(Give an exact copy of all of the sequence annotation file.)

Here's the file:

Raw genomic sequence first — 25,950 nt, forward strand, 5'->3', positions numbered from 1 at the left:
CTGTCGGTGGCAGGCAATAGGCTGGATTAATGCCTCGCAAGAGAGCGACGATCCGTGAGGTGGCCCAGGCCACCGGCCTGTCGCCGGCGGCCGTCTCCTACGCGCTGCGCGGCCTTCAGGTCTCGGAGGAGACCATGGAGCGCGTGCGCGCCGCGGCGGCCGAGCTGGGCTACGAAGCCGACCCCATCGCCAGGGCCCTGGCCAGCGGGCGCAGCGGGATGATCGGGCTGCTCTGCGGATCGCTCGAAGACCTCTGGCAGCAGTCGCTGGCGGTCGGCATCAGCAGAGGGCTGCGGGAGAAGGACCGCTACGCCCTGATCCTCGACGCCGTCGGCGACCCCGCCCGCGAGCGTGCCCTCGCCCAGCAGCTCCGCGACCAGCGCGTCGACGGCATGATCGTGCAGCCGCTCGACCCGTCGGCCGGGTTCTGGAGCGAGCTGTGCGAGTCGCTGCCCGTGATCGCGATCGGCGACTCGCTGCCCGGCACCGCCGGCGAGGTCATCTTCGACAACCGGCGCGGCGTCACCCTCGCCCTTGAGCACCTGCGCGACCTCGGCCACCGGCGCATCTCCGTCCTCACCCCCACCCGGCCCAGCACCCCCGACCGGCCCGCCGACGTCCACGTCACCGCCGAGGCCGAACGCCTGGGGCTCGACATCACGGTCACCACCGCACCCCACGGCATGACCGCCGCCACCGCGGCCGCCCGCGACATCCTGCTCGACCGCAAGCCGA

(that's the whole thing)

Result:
Raw genomic sequence first — 25,950 nt, forward strand, 5'->3', positions numbered from 1 at the left:
CTGTCGGTGGCAGGCAATAGGCTGGATTAATGCCTCGCAAGAGAGCGACGATCCGTGAGGTGGCCCAGGCCACCGGCCTGTCGCCGGCGGCCGTCTCCTACGCGCTGCGCGGCCTTCAGGTCTCGGAGGAGACCATGGAGCGCGTGCGCGCCGCGGCGGCCGAGCTGGGCTACGAAGCCGACCCCATCGCCAGGGCCCTGGCCAGCGGGCGCAGCGGGATGATCGGGCTGCTCTGCGGATCGCTCGAAGACCTCTGGCAGCAGTCGCTGGCGGTCGGCATCAGCAGAGGGCTGCGGGAGAAGGACCGCTACGCCCTGATCCTCGACGCCGTCGGCGACCCCGCCCGCGAGCGTGCCCTCGCCCAGCAGCTCCGCGACCAGCGCGTCGACGGCATGATCGTGCAGCCGCTCGACCCGTCGGCCGGGTTCTGGAGCGAGCTGTGCGAGTCGCTGCCCGTGATCGCGATCGGCGACTCGCTGCCCGGCACCGCCGGCGAGGTCATCTTCGACAACCGGCGCGGCGTCACCCTCGCCCTTGAGCACCTGCGCGACCTCGGCCACCGGCGCATCTCCGTCCTCACCCCCACCCGGCCCAGCACCCCCGACCGGCCCGCCGACGTCCACGTCACCGCCGAGGCCGAACGCCTGGGGCTCGACATCACGGTCACCACCGCACCCCACGGCATGACCGCCGCCACCGCGGCCGCCCGCGACATCCTGCTCGACCGCAAGCCGA